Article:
For me marking mathematics exercise books is about showing I value the effort every student has applied both in lessons and at home. I want them to know I am genuinely interested in how they have done and would like to advise them on how to progress further.
I typically mark a set of books at the end of a sequence of lessons on a topic to see how far they have progressed. I think we’re lucky as maths teachers because the continuous nature of mathematics means what happened last lesson is normally the pre-requisite knowledge for subsequent lessons. Because of this it is quite easy to identify the progress that has been made.
Normally, I write two comments. The first is to praise their efforts and tell them what they have achieved. The second is to give a next step that includes a diagnostic comment and a short problem to solve to either consolidate or extend their learning.
I always begin with writing the student’s name. This makes the comment personal and immediately engaging. I end with a simple but effective ‘well done’ and award a few House Points.
I tend to not include a grade when I mark. I find for some students the grade becomes the most important part of the comment with the remainder of my feedback about the mathematics fading into the background.
What’s Been Achieved?
I look through their class and homework to find evidence of the highest level they can consistently work at and base my first comment around this. I highlight some examples that demonstrate the students have achieved what I’m asserting.
Telling kids they constantly need to improve even when they have done everything I’ve asked of them and sometimes more can be a little soul destroying. The second comment always begins with ‘Next step’ which I find to be more positive and ambitious rather than saying they have to improve.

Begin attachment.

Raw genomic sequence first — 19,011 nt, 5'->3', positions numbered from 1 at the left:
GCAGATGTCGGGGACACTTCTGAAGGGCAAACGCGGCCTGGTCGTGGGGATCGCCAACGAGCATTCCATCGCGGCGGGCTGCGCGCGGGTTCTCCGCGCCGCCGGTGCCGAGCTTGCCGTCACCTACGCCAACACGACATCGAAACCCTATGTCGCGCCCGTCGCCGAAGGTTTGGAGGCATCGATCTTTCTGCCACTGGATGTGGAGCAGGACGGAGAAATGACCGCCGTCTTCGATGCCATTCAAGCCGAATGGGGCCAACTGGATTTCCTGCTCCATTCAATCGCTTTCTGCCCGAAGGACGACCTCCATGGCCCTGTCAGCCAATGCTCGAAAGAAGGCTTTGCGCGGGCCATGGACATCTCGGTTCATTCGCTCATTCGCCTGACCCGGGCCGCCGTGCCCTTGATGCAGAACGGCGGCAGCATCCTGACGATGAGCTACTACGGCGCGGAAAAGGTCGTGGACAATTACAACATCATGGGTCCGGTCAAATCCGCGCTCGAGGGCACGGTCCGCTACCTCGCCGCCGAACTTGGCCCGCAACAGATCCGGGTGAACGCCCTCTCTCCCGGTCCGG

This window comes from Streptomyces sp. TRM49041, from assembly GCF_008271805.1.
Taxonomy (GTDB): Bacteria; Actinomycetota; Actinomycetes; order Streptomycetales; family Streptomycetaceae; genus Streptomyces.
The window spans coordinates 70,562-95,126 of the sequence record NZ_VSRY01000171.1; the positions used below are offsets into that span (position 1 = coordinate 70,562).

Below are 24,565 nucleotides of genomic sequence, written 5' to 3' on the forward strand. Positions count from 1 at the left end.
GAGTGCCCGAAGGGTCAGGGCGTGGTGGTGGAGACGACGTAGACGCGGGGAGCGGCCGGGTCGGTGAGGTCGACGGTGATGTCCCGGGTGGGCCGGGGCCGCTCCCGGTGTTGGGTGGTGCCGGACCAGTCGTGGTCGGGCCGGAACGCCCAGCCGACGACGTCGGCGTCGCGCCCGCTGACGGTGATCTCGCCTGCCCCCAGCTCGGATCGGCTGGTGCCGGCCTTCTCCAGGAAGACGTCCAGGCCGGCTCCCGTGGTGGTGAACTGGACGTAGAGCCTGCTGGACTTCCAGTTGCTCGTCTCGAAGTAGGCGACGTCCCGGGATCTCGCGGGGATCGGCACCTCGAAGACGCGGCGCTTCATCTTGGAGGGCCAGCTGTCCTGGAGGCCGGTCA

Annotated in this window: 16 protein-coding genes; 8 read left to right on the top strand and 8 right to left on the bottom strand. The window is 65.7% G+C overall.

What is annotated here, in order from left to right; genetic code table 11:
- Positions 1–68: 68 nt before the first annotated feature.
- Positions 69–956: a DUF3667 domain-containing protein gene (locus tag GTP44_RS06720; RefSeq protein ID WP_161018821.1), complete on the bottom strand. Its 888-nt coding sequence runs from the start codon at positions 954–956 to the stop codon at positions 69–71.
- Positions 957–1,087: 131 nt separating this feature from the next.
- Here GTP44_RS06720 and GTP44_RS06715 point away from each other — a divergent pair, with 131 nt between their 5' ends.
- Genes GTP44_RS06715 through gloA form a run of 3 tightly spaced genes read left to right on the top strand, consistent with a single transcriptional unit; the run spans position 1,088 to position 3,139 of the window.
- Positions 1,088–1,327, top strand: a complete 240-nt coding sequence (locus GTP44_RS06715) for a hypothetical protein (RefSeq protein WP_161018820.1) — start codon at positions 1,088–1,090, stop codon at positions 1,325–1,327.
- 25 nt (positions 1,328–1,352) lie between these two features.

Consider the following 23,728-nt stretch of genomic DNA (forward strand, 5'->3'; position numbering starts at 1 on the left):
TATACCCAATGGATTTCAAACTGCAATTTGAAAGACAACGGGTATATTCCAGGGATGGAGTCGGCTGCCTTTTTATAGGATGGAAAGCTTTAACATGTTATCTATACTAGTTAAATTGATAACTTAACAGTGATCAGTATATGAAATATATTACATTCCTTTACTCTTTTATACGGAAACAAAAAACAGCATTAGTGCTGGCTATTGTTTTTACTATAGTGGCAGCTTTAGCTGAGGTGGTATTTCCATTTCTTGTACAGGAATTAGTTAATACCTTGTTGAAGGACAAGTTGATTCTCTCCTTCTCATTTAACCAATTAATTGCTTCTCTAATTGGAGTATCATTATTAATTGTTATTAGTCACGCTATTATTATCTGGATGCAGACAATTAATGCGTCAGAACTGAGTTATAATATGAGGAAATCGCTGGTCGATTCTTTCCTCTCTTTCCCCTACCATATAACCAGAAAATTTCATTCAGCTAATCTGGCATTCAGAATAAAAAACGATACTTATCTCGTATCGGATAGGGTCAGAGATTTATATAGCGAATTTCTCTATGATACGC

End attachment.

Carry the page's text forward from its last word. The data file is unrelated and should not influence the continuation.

If they haven’t quite shown they can apply a mathematical concept I will highlight the misconception with a diagnostic comment.
I will then set them a similar problem to the one they made the mistake on. Their reply to my marking would be to attempt to solve this by taking my feedback on board. This gives them a second chance to achieve the learning objectives.
When a student has reached the highest level of what I have taught them the next step challenges them to extend their own learning. This might be to prove the concept algebraically or simply to try a problem the next level up. For instance, if they can calculate a percentage change using a multiplier the next step would be to attempt a compound interest problem, or if they can multiply out two brackets the next step would be to multiply out three.
When I mark their books I always allow plenty of time to respond to my comments. Students are encouraged to help each other respond and share their own feedback.
I value comments from other maths teachers and am eager to share other’s expertise. What strategies do you use to mark books?
Here’s an interesting read on this topic.
In this blog I will share some practical tips for using mini-whiteboards in a mathematics lesson. I use mini-whiteboards nearly every lesson because they help the students show me the progress they are making. When I understand what the misconceptions are I am able to address them in subsequent examples as part of my feedback. […]
Demonstrating student progression during a mathematics lesson is about understanding the learning objective and breaking that down into explicit success criteria. Using Success Criteria Take, for example, a lesson on calculating the area of compound rectilinear shapes. The intended learning objective was written on the main whiteboard. Success criteria were used to break down the individual […]
Plotting and interpreting conversion graphs requires linking together several mathematical techniques. Recent U.K. examiner reports indicate there are several common misconceptions when plotting and interpreting conversion graphs. These include: drawing non-linear scales on the x or y axis, using the incorrect units when converting between imperial and metric measurements, taking inaccurate readings from either axis not […]